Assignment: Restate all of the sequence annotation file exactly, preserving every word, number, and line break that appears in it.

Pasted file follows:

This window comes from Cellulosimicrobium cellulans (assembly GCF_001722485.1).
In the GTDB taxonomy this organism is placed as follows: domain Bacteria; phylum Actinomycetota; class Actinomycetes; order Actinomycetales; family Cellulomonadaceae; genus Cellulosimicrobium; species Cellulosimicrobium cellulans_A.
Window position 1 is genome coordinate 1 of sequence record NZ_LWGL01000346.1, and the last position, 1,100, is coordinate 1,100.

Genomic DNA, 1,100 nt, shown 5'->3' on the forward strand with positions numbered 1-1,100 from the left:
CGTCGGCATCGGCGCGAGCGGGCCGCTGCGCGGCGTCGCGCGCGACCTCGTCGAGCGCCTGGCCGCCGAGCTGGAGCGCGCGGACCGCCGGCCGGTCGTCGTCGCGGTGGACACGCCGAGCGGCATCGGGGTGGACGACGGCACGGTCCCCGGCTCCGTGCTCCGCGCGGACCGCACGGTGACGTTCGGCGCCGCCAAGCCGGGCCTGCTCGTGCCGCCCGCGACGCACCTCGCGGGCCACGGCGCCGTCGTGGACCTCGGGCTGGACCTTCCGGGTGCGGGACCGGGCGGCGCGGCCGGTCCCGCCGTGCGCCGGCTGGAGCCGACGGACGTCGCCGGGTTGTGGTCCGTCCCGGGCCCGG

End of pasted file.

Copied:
This window comes from Cellulosimicrobium cellulans (assembly GCF_001722485.1).
In the GTDB taxonomy this organism is placed as follows: domain Bacteria; phylum Actinomycetota; class Actinomycetes; order Actinomycetales; family Cellulomonadaceae; genus Cellulosimicrobium; species Cellulosimicrobium cellulans_A.
Window position 1 is genome coordinate 1 of sequence record NZ_LWGL01000346.1, and the last position, 1,100, is coordinate 1,100.

Genomic DNA, 1,100 nt, shown 5'->3' on the forward strand with positions numbered 1-1,100 from the left:
CGTCGGCATCGGCGCGAGCGGGCCGCTGCGCGGCGTCGCGCGCGACCTCGTCGAGCGCCTGGCCGCCGAGCTGGAGCGCGCGGACCGCCGGCCGGTCGTCGTCGCGGTGGACACGCCGAGCGGCATCGGGGTGGACGACGGCACGGTCCCCGGCTCCGTGCTCCGCGCGGACCGCACGGTGACGTTCGGCGCCGCCAAGCCGGGCCTGCTCGTGCCGCCCGCGACGCACCTCGCGGGCCACGGCGCCGTCGTGGACCTCGGGCTGGACCTTCCGGGTGCGGGACCGGGCGGCGCGGCCGGTCCCGCCGTGCGCCGGCTGGAGCCGACGGACGTCGCCGGGTTGTGGTCCGTCCCGGGCCCGG